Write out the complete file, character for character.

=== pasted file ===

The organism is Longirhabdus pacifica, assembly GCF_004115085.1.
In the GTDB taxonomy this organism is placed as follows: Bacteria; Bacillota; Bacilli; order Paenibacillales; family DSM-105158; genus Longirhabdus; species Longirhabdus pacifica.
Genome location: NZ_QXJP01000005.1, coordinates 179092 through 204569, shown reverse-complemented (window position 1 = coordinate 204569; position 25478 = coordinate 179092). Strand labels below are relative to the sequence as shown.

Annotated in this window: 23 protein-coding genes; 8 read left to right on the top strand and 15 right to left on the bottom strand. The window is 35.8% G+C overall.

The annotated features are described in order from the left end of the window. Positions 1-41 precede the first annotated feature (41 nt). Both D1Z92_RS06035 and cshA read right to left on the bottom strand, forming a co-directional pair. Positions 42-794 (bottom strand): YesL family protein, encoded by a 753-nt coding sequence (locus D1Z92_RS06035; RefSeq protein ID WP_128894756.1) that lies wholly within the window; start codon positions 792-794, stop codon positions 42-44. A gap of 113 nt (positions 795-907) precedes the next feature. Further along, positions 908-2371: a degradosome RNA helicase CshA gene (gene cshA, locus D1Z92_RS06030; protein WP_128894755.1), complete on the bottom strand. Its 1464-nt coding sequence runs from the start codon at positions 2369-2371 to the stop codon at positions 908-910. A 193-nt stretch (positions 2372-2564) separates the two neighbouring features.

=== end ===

The organism is Longirhabdus pacifica, assembly GCF_004115085.1.
In the GTDB taxonomy this organism is placed as follows: Bacteria; Bacillota; Bacilli; order Paenibacillales; family DSM-105158; genus Longirhabdus; species Longirhabdus pacifica.
Genome location: NZ_QXJP01000005.1, coordinates 179092 through 204569, shown reverse-complemented (window position 1 = coordinate 204569; position 25478 = coordinate 179092). Strand labels below are relative to the sequence as shown.

Annotated in this window: 23 protein-coding genes; 8 read left to right on the top strand and 15 right to left on the bottom strand. The window is 35.8% G+C overall.

The annotated features are described in order from the left end of the window. Positions 1-41 precede the first annotated feature (41 nt). Both D1Z92_RS06035 and cshA read right to left on the bottom strand, forming a co-directional pair. Positions 42-794 (bottom strand): YesL family protein, encoded by a 753-nt coding sequence (locus D1Z92_RS06035; RefSeq protein ID WP_128894756.1) that lies wholly within the window; start codon positions 792-794, stop codon positions 42-44. A gap of 113 nt (positions 795-907) precedes the next feature. Further along, positions 908-2371: a degradosome RNA helicase CshA gene (gene cshA, locus D1Z92_RS06030; protein WP_128894755.1), complete on the bottom strand. Its 1464-nt coding sequence runs from the start codon at positions 2369-2371 to the stop codon at positions 908-910. A 193-nt stretch (positions 2372-2564) separates the two neighbouring features.